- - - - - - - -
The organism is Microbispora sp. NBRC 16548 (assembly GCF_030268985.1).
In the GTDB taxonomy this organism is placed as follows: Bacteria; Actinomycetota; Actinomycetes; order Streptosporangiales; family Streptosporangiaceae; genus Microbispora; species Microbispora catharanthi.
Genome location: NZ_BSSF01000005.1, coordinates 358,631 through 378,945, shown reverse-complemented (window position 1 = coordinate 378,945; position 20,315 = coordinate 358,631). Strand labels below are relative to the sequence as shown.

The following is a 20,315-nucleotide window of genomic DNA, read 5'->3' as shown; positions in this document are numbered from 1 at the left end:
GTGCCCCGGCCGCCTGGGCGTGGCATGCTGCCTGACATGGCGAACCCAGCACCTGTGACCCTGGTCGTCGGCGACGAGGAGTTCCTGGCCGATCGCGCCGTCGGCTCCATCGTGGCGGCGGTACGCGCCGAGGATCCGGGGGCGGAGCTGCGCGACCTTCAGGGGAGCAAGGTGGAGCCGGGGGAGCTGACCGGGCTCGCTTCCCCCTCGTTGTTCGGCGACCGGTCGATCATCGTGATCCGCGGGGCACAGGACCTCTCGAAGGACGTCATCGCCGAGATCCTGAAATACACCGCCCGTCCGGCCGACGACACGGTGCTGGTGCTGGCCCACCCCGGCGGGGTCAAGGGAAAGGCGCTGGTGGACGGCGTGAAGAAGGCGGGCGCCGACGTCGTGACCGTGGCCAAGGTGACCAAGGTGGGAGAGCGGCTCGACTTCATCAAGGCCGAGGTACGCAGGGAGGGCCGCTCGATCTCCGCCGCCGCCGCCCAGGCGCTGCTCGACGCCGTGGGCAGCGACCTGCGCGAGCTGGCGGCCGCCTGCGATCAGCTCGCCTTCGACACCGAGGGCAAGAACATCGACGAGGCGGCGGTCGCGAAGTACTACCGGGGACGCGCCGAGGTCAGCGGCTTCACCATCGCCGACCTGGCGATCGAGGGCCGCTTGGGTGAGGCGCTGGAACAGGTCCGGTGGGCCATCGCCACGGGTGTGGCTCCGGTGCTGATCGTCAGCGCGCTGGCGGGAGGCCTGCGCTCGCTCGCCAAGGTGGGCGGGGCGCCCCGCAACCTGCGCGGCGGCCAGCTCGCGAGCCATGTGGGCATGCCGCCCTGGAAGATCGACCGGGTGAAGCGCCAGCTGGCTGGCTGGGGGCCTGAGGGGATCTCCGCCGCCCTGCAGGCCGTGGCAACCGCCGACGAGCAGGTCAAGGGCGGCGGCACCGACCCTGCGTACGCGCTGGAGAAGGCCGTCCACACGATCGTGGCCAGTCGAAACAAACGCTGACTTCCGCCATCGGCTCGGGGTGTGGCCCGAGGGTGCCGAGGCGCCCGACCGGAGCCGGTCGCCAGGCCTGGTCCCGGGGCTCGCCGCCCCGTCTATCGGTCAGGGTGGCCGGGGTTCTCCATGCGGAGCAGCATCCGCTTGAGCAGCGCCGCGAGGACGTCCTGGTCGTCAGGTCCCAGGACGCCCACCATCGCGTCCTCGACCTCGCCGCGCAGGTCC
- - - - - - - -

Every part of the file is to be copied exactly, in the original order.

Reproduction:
The organism is Microbispora sp. NBRC 16548 (assembly GCF_030268985.1).
In the GTDB taxonomy this organism is placed as follows: Bacteria; Actinomycetota; Actinomycetes; order Streptosporangiales; family Streptosporangiaceae; genus Microbispora; species Microbispora catharanthi.
Genome location: NZ_BSSF01000005.1, coordinates 358,631 through 378,945, shown reverse-complemented (window position 1 = coordinate 378,945; position 20,315 = coordinate 358,631). Strand labels below are relative to the sequence as shown.

The following is a 20,315-nucleotide window of genomic DNA, read 5'->3' as shown; positions in this document are numbered from 1 at the left end:
GTGCCCCGGCCGCCTGGGCGTGGCATGCTGCCTGACATGGCGAACCCAGCACCTGTGACCCTGGTCGTCGGCGACGAGGAGTTCCTGGCCGATCGCGCCGTCGGCTCCATCGTGGCGGCGGTACGCGCCGAGGATCCGGGGGCGGAGCTGCGCGACCTTCAGGGGAGCAAGGTGGAGCCGGGGGAGCTGACCGGGCTCGCTTCCCCCTCGTTGTTCGGCGACCGGTCGATCATCGTGATCCGCGGGGCACAGGACCTCTCGAAGGACGTCATCGCCGAGATCCTGAAATACACCGCCCGTCCGGCCGACGACACGGTGCTGGTGCTGGCCCACCCCGGCGGGGTCAAGGGAAAGGCGCTGGTGGACGGCGTGAAGAAGGCGGGCGCCGACGTCGTGACCGTGGCCAAGGTGACCAAGGTGGGAGAGCGGCTCGACTTCATCAAGGCCGAGGTACGCAGGGAGGGCCGCTCGATCTCCGCCGCCGCCGCCCAGGCGCTGCTCGACGCCGTGGGCAGCGACCTGCGCGAGCTGGCGGCCGCCTGCGATCAGCTCGCCTTCGACACCGAGGGCAAGAACATCGACGAGGCGGCGGTCGCGAAGTACTACCGGGGACGCGCCGAGGTCAGCGGCTTCACCATCGCCGACCTGGCGATCGAGGGCCGCTTGGGTGAGGCGCTGGAACAGGTCCGGTGGGCCATCGCCACGGGTGTGGCTCCGGTGCTGATCGTCAGCGCGCTGGCGGGAGGCCTGCGCTCGCTCGCCAAGGTGGGCGGGGCGCCCCGCAACCTGCGCGGCGGCCAGCTCGCGAGCCATGTGGGCATGCCGCCCTGGAAGATCGACCGGGTGAAGCGCCAGCTGGCTGGCTGGGGGCCTGAGGGGATCTCCGCCGCCCTGCAGGCCGTGGCAACCGCCGACGAGCAGGTCAAGGGCGGCGGCACCGACCCTGCGTACGCGCTGGAGAAGGCCGTCCACACGATCGTGGCCAGTCGAAACAAACGCTGACTTCCGCCATCGGCTCGGGGTGTGGCCCGAGGGTGCCGAGGCGCCCGACCGGAGCCGGTCGCCAGGCCTGGTCCCGGGGCTCGCCGCCCCGTCTATCGGTCAGGGTGGCCGGGGTTCTCCATGCGGAGCAGCATCCGCTTGAGCAGCGCCGCGAGGACGTCCTGGTCGTCAGGTCCCAGGACGCCCACCATCGCGTCCTCGACCTCGCCGCGCAGGTCC